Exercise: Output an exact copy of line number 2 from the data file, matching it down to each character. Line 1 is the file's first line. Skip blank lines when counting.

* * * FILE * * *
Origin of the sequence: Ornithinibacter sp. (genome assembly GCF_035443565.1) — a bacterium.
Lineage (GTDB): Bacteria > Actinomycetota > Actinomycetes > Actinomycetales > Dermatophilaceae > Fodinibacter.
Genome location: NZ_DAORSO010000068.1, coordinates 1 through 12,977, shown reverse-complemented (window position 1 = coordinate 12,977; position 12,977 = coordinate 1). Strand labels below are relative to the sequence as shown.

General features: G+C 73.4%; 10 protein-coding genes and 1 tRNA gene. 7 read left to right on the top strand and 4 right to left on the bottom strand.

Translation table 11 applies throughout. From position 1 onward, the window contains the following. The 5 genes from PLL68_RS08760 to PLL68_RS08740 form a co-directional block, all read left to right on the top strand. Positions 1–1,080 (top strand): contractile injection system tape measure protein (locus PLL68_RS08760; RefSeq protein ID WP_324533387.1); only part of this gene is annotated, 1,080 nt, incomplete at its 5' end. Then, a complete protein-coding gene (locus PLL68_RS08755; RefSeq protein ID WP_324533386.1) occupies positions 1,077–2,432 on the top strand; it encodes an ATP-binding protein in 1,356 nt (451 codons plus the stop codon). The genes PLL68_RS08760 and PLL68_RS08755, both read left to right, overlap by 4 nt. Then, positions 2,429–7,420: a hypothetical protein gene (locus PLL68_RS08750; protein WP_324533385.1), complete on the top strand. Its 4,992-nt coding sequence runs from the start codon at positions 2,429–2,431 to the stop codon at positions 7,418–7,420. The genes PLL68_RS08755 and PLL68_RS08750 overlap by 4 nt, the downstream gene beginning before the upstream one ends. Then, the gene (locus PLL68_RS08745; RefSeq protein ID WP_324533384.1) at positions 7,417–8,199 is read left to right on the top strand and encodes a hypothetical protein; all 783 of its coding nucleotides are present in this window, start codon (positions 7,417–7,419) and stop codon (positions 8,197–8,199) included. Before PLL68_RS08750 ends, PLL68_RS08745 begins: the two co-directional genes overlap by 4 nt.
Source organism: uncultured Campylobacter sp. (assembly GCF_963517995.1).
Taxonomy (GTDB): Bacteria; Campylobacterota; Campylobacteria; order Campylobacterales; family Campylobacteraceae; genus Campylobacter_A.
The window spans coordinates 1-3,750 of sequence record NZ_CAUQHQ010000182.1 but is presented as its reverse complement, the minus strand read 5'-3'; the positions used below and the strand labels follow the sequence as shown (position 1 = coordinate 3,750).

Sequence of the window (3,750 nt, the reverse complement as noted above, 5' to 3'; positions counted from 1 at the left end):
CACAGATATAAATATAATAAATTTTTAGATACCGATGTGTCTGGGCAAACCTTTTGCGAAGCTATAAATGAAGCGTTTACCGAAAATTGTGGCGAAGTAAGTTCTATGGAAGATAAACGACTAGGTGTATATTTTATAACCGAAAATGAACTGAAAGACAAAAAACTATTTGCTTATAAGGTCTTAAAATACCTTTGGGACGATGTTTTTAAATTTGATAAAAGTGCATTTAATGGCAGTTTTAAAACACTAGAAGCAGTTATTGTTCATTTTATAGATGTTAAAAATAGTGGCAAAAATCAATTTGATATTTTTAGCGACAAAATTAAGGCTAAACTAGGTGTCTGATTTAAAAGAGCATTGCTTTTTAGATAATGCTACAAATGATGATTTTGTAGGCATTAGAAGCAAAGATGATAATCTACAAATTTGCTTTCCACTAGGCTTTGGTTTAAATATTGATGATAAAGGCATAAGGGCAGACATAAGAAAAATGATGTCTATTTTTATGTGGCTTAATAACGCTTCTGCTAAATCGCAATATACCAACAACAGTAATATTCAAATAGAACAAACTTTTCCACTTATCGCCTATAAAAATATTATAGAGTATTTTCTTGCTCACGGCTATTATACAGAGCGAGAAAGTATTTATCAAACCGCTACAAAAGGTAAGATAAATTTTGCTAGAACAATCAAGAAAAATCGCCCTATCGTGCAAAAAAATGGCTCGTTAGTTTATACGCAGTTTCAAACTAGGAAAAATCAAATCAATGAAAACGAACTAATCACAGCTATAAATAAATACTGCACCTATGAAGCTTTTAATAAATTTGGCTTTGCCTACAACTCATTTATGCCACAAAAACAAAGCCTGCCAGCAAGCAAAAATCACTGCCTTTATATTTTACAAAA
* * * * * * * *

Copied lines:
Lineage (GTDB): Bacteria > Actinomycetota > Actinomycetes > Actinomycetales > Dermatophilaceae > Fodinibacter.